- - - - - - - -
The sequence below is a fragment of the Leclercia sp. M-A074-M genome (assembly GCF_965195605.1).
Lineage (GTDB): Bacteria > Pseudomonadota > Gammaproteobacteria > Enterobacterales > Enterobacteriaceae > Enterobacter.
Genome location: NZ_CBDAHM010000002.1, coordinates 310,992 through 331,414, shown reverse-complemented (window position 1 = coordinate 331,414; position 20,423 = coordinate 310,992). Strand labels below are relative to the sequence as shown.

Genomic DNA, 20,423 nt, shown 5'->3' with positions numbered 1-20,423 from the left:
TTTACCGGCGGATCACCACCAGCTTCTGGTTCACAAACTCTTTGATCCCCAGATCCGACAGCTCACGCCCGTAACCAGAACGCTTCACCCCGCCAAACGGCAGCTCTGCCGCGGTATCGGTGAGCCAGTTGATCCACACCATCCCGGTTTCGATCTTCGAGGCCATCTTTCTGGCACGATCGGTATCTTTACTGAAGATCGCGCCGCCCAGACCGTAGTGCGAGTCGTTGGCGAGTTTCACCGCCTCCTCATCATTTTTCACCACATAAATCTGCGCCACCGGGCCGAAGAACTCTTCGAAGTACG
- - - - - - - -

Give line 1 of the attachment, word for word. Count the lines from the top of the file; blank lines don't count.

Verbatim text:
The sequence below is a fragment of the Leclercia sp. M-A074-M genome (assembly GCF_965195605.1).